The remedy is essential and absolutely urgent: enable staff and managers to quickly identify waste, poor quality (as defined by the customer) and unwarranted complexity. Bring the expertise inside the walls of your organization if you have to. Give people simple tools. Dedicate your attention to velocity, quality control, simplification. With the right kind of visibility (workflow and business process models as well as key performance indicators in service dimensions of your business), issues are relatively easy to spot and the solutions are self-evident. The red flags are all around us and the solutions are just as evident.

Zero Tolerance

Lastly, what is most ironic, poor customer service, needs to become intolerable. When customers and their disposable income are scarce, every service sector organization should declare a “zero tolerance” policy with respect to lousy customer engagement. Anything short of gold-standard service should be met with immediate performance improvement plans. Surviving and thriving in a recession is a matter of leadership, decision-making and focus on what really matters. Now more than ever, speed, quality, simplicity and satisfied customers matter.

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3 responses to “Improve Your Organization’s Workflow & Satisfy Paying Customers

  1. Economists describe monopolistic competition as a type of competition in which many producers offer products that are different in small but important ways from each other. It doesn’t seem obvious to me that improved service is enough of a value innovation to allow a firm compete in a monopolistic competition marketplace, but I don’t really know.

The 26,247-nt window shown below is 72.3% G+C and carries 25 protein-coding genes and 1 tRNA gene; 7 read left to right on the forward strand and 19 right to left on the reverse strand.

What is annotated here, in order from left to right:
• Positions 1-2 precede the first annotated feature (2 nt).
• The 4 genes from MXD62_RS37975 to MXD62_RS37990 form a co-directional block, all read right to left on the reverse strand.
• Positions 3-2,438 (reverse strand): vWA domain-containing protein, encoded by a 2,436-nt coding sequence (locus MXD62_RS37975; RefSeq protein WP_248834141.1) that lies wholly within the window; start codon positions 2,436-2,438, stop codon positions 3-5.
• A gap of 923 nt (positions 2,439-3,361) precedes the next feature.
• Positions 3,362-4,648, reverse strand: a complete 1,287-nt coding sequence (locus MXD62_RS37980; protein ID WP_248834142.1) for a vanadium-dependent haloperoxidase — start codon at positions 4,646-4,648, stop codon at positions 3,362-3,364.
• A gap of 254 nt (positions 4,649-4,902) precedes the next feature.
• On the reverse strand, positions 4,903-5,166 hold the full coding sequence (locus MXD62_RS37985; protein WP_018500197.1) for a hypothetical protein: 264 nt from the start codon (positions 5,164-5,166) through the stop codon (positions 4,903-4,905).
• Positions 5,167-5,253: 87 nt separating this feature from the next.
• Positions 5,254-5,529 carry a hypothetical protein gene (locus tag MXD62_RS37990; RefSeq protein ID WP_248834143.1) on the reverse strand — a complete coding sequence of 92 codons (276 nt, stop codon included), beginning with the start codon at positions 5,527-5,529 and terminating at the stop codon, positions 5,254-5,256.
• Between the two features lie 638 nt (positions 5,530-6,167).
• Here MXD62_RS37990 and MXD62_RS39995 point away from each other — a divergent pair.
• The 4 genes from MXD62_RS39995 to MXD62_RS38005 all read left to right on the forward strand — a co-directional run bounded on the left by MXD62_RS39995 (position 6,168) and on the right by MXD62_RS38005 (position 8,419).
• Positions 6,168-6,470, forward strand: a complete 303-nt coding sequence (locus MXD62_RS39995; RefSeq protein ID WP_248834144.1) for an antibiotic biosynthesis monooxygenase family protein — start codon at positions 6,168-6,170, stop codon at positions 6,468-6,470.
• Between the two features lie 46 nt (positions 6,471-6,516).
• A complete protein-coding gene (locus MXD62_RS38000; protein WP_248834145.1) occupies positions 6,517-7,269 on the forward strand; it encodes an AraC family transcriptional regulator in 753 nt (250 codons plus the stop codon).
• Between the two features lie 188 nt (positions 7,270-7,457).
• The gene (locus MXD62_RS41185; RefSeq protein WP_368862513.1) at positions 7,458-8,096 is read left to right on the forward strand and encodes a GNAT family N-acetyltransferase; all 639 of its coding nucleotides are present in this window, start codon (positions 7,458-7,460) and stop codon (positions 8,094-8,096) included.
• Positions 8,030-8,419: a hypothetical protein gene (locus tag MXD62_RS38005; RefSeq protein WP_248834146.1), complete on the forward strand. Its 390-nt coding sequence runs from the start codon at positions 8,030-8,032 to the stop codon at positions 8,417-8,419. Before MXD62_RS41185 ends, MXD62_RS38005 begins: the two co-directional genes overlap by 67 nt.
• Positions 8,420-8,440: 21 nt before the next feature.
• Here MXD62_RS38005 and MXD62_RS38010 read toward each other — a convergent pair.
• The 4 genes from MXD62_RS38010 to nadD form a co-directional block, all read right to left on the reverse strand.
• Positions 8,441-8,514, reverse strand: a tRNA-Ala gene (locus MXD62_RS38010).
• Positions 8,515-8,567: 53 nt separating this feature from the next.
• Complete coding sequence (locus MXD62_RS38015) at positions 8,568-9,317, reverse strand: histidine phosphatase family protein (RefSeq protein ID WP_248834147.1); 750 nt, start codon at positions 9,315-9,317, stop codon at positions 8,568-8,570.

Nari Kannan at the BPM Enterprise blog describes value innovation as a means to gain market share. This connects to what you’re writing here, particularly with regard to the global competition of American companies. You can see value innovations in lower-cost outsourcing. However, since value innovation can occur in a number of ways (for example, quality of service), it offers a means for American firms to compete with the value innovations available overseas. But is that means effective?

    Reducing operating costs and improving the reliability of performance are two likely outcomes of lean six sigma applies to service. I wonder whether lean six sigma can enhance the creative process that lets firms participate in a monopolistically competitive market. The answer is probably “yes” if the market is for a service, but how about when the service is an optional part of a product offering (for example, support for software)?

    How many people turn away from a company because of poor customer service, as opposed to poor products (for which service is supplied)? Patrick, what factors decide whether an individual or company chooses a product? You obviously think that service is important to competitiveness, and that lean six sigma can improve competitiveness, but how important?

  2. Patrick Gauthier

    Hi Noah. You raise some interesting questions. The question regarding peoples’ buying habits or decision-making is most interesting. Without doing some market research, I can’t give you exact answers but I can share my opinions.